radio signals (shutterstock.com)

A back-to-basics stand-in for GPS navigation

It is not realistic to think every cyberattack will be prevented, experts say, so implementing redundant systems is critical to ensuring continuity of operations.

GPS signals, which provide position, navigation and timing services, are susceptible to both deliberate jamming and solar disruptions.  This could be especially dangerous for ships, which tend to rely solely on GPS for navigation.

In 2013, researchers at the University of Texas at Austin illustrated the potential risks of relying on GPS for navigation when it used GPS spoofing to take control of a 65-meter, $80 million super yacht in the Ionian Sea.

Last year, South Korea said the GPS systems on its fishing vessels were hacked by North Korea, and ships in the Black Sea experienced disruptions in their systems this June, according to Reuters. GPS jamming and spoofing have become so prevalent and potentially disruptive to public safety that the Department of Homeland Security has been conducting First Responder Electronic Jamming Exercises for the last two years.

One solution for adding redundancy is eLoran, a radio-based, low-frequency terrestrial navigation system that uses a number of transmission and control stations to emit precisely timed and shaped radio frequency pulses. It operates at much higher power levels than satellite-based system, which makes it more difficult to jam or spoof.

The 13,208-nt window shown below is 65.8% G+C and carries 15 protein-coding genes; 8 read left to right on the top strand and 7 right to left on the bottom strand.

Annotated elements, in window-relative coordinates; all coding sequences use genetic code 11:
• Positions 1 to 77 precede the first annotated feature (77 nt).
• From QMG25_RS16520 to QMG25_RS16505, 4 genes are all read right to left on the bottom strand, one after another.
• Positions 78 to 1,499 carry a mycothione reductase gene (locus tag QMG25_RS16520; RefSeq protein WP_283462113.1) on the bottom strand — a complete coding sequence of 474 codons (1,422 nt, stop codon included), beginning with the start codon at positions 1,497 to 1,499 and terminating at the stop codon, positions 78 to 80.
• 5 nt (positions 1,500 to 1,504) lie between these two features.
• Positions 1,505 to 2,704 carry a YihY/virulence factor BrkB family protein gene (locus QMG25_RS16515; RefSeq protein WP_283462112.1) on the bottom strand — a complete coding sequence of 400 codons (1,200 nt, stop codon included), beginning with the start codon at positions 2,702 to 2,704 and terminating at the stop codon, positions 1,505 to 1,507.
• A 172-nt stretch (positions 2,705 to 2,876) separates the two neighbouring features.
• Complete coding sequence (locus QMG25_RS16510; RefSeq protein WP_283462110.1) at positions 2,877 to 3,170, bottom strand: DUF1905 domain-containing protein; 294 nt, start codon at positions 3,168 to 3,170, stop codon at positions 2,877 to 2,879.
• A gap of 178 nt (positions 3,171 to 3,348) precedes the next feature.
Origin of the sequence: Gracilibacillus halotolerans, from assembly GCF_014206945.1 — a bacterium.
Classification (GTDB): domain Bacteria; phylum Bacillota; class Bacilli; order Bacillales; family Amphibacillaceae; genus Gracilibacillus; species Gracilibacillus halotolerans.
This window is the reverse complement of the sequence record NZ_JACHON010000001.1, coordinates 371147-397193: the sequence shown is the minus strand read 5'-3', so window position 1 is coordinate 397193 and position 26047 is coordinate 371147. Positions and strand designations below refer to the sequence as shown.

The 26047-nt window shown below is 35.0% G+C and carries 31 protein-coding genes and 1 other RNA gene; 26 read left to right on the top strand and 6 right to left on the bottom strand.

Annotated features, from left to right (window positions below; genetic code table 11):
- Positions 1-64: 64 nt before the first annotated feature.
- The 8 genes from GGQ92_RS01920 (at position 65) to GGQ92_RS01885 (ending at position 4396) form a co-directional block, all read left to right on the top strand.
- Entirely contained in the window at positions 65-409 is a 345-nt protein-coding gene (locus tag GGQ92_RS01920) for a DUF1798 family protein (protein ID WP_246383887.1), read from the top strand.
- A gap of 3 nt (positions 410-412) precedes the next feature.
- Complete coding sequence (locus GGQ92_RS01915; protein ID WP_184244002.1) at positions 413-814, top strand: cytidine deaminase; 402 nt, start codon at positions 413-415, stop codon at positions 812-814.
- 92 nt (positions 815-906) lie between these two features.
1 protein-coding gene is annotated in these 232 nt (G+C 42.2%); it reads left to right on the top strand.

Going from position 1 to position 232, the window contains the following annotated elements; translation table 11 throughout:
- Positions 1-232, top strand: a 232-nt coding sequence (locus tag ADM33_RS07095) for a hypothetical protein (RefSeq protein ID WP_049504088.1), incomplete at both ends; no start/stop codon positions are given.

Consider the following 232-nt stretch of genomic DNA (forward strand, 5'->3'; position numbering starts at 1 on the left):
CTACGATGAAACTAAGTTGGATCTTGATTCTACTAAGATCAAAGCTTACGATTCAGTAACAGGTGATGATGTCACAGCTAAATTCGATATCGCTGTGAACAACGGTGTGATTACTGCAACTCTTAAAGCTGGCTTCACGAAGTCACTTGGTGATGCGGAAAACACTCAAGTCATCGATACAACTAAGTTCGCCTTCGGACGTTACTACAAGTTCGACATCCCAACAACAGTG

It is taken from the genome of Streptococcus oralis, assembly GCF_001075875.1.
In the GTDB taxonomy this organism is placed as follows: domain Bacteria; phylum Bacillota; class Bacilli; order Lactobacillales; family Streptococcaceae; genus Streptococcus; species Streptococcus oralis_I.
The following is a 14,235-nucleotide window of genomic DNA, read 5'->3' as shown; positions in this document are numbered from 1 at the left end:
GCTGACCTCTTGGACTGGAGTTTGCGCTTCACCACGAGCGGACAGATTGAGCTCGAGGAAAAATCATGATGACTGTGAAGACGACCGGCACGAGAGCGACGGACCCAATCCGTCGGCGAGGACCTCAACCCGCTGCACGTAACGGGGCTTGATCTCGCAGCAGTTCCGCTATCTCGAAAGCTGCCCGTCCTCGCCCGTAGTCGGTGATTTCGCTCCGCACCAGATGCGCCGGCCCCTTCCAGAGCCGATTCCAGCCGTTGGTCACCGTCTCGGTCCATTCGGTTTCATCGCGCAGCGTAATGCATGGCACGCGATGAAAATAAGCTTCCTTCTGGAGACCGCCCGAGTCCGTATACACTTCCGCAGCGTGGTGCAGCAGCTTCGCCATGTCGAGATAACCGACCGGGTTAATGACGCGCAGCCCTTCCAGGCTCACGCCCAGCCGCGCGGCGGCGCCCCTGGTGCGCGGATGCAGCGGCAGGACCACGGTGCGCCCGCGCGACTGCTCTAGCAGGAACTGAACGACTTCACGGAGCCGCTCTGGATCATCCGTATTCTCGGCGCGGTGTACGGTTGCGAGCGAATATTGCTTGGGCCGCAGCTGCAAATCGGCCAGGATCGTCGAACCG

It is the latest iteration in Long Range Navigation, or loran, which dates back to World War II. When GPS became fully operational in 1994, the military eliminated requirements for eLoran’s predecessor, Loran-C, according to UrsaNav, which is a supplier of the technologies.

As far back as 2009, the John A. Volpe National Transportation Systems Center Research and Innovative Technology Administration recognized the technology had potential to mitigate GPS vulnerability, possibly reducing the risk of an adversary attempting to jam GPS signals.

Presidents George W. Bush and Barack Obama each introduced plans for an eLoran system, but both efforts stalled.

In July the House of Representatives passed the authorization bill for the Department of Homeland Security that calls for secretary of Transportation to establish a wireless, land-based eLoran system to complement and backup the current GPS system, according to the Resilient Timing and Navigation Foundation, which supported the bill’s passage. It still needs to make it through the Senate.

South Korea, Russia and the United Kingdom have also explored versions of the technology, Reuters said.

The ultimate redundancy when it comes to navigation, however, could be celestial navigation. Courses in the in age-old skill are being taught again in several of the Navy's training schools, according to Military.com. Naval officials told the news outlet the decision was not based on increased cyber threats, but said it could be a valuable way to check to accuracy of technology if other backups systems go out.

About the Author

Matt Leonard is a reporter/producer at GCN.

Before joining GCN, Leonard worked as a local reporter for The Smithfield Times in southeastern Virginia. In his time there he wrote about town council meetings, local crime and what to do if a beaver dam floods your back yard. Over the last few years, he has spent time at The Commonwealth Times, The Denver Post and WTVR-CBS 6. He is a graduate of Virginia Commonwealth University, where he received the faculty award for print and online journalism.

Leonard can be contacted at mleonard@gcn.com or follow him on Twitter @Matt_Lnrd.

Click here for previous articles by Leonard.


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Reader Comments

Fri, Aug 11, 2017 Cujo359

Why not inertial navigation? It's been around since the 1960s, and once it's set it's pretty hard to jam or mislead.

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